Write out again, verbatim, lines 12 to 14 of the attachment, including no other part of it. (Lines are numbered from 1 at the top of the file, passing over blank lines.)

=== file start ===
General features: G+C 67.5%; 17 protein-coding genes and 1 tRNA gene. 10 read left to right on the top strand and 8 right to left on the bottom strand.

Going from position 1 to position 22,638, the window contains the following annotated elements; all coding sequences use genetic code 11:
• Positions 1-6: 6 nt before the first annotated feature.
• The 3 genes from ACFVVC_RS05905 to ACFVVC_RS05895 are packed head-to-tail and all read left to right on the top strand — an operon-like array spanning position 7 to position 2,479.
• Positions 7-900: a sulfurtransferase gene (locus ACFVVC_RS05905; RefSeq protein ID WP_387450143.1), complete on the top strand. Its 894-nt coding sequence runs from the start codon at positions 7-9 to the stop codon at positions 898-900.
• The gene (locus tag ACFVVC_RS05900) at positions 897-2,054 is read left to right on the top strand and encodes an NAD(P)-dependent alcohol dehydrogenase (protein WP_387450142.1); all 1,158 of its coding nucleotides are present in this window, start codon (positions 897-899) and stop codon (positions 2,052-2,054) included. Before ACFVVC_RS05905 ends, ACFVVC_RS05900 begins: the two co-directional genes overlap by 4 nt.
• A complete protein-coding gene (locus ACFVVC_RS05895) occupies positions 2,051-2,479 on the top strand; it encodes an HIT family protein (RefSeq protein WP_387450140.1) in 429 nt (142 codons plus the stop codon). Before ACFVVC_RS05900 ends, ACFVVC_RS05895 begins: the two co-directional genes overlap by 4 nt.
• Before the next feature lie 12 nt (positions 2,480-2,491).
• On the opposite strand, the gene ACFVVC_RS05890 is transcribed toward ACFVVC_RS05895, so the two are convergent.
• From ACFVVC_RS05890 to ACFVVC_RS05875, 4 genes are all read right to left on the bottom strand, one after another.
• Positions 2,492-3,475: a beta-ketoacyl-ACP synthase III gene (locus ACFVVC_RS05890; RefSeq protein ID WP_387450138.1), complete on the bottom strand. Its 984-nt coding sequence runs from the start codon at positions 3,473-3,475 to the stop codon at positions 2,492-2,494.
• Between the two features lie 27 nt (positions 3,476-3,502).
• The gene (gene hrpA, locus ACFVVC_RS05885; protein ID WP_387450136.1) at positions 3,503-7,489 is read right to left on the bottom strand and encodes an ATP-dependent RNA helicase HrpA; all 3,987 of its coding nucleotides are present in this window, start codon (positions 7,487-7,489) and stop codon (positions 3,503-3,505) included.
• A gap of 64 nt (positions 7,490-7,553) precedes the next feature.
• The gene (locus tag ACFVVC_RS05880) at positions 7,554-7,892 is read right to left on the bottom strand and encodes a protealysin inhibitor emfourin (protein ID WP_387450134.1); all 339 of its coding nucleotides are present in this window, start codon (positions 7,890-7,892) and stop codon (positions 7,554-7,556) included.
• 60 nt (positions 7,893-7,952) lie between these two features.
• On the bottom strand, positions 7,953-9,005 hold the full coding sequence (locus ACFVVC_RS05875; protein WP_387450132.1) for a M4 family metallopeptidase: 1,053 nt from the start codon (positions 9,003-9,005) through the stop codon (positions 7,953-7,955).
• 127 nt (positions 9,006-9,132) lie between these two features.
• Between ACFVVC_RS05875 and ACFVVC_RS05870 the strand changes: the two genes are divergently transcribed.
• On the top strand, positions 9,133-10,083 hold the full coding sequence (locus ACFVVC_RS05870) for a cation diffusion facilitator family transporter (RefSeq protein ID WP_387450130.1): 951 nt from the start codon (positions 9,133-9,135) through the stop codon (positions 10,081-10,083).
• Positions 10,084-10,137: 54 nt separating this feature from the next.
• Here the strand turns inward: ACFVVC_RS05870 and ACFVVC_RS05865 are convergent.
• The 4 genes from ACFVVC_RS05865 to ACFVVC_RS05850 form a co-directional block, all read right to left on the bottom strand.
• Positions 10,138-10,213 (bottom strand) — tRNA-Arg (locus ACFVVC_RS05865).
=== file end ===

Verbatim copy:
• Between the two features lie 27 nt (positions 3,476-3,502).
• The gene (gene hrpA, locus ACFVVC_RS05885; protein ID WP_387450136.1) at positions 3,503-7,489 is read right to left on the bottom strand and encodes an ATP-dependent RNA helicase HrpA; all 3,987 of its coding nucleotides are present in this window, start codon (positions 7,487-7,489) and stop codon (positions 3,503-3,505) included.
• A gap of 64 nt (positions 7,490-7,553) precedes the next feature.